Pointe-à-Pitre#20 in Best Things To Do in Guadeloupe
Price & Hours
- 3.0Food Scene
Shoppers looking for discounted French wares – including perfumes, scarves and cosmetics – should head straight to Pointe-a-Pitre, Grande-Terre's largest city. If you're arriving in Guadeloupe via cruise ship, you'll likely stop here first as Pointe-a-Pitre is the main port of call for many cruise ships. The streets are narrow and almost always jam-packed during the day, so you'll want to arrive early to beat the rush of fellow shoppers. Apart from perusing the eclectic array of stores lining the waterfront, you'll also want to stop by the Marche Couvert, a vibrant marketplace surrounded by Rue Frebault, Rue St-John Perse, Rue Schoelcher and Rue Dublessis. The colorful market stalls sell everything from aromatic spices, to fresh papaya to locally woven fabrics.
If you have any interest in French architecture, you'll also want to stop at Rue de l'Eglise to admire the bright yellow Cathedrale de St-Pierre et St-Paul, which recent visitors said is worth a look. The cathedral showcases elaborate metal buttresses that look as though they could've been taken off the Eiffel Tower. Pointe-a-Pitre is also home to Memorial ACTe, a history museum that showcases exhibits on the Caribbean slave trade and indigenous people.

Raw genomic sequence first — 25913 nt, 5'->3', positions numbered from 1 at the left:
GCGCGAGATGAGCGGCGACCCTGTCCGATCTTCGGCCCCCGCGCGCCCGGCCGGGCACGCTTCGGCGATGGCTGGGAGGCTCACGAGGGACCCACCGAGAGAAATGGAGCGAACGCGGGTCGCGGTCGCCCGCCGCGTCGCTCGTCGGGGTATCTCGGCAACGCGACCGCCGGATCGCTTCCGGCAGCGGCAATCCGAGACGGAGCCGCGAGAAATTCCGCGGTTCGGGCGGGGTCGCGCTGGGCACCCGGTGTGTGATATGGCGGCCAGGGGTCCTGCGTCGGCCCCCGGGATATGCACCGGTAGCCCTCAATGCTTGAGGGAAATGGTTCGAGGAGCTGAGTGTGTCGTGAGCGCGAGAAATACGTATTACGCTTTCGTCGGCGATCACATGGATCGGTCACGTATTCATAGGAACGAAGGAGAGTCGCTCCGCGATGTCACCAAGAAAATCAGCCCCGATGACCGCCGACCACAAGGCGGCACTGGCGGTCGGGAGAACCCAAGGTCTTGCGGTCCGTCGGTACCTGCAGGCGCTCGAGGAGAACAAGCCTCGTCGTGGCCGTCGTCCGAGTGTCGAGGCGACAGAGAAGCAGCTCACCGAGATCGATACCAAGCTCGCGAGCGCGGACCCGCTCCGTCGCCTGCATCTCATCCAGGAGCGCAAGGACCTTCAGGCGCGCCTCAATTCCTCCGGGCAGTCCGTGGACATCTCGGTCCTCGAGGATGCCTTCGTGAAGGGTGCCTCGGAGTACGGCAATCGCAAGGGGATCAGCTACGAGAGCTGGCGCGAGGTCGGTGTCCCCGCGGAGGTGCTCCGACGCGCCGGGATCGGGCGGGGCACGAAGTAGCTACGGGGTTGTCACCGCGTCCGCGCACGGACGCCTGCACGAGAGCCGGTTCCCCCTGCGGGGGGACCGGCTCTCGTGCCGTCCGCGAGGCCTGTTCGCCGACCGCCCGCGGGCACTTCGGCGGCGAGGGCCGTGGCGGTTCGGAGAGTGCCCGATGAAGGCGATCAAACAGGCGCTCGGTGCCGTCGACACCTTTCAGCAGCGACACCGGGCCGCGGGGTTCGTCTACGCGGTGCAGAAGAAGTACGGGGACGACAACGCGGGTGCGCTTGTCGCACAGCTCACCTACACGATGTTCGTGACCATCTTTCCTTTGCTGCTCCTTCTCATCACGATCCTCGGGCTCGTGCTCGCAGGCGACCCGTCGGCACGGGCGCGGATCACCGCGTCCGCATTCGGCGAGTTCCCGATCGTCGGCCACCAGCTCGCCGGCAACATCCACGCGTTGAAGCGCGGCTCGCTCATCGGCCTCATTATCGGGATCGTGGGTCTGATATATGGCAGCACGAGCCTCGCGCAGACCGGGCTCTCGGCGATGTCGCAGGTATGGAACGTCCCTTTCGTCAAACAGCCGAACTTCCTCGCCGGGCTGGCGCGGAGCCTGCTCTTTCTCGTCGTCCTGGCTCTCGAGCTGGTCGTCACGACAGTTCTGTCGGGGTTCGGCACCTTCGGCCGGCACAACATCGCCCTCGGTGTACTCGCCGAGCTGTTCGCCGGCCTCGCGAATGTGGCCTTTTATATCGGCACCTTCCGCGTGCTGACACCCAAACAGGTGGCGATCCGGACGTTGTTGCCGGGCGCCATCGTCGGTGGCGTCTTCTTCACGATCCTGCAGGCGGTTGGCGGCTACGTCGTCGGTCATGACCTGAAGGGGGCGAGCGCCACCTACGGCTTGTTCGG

Most shops open their doors every day except Sunday from 8:30 a.m. to 1 p.m.; after a lunch break, they re-open from 3 to 5:30 p.m. Most shops also close Saturday afternoons and holidays; however, when large cruise ships dock at the city's major port, shop owners stay open longer. Though this area bustles during the day, it's nearly deserted at night and best avoided by tourists after dark.
More Best Things To Do in Guadeloupe
#1 Parc National de la Guadeloupe (Guadeloupe National Park)
Tucked amid Basse-Terre's verdant mountain landscape sits the Parc National de la Guadeloupe (Guadeloupe National Park), a 74,100-acre rainforest filled with picturesque traces (walking trails). The park's trails brush past lush forest foliage, magnificent waterfalls and the summit of La Soufriere volcano. The trails range from short- to long-distance routes that vary in difficulty. Before you strap on your hiking gear, you'll want to pick up a "Guide to the National Park" brochure from the Guadeloupe tourism office (located in St. Claude, Basse-Terre) to map out your journey. If you would prefer to admire the park's natural splendors from behind the wheel, drive along the Route de la Traversee, a scenic 16-mile road that cuts through the forest.
Recent travelers recommended packing bug spray and snacks for the trip and said there is plenty to see and do in the park. Reviewers also warn that the park is muddy – plan to wear shoes with good traction.
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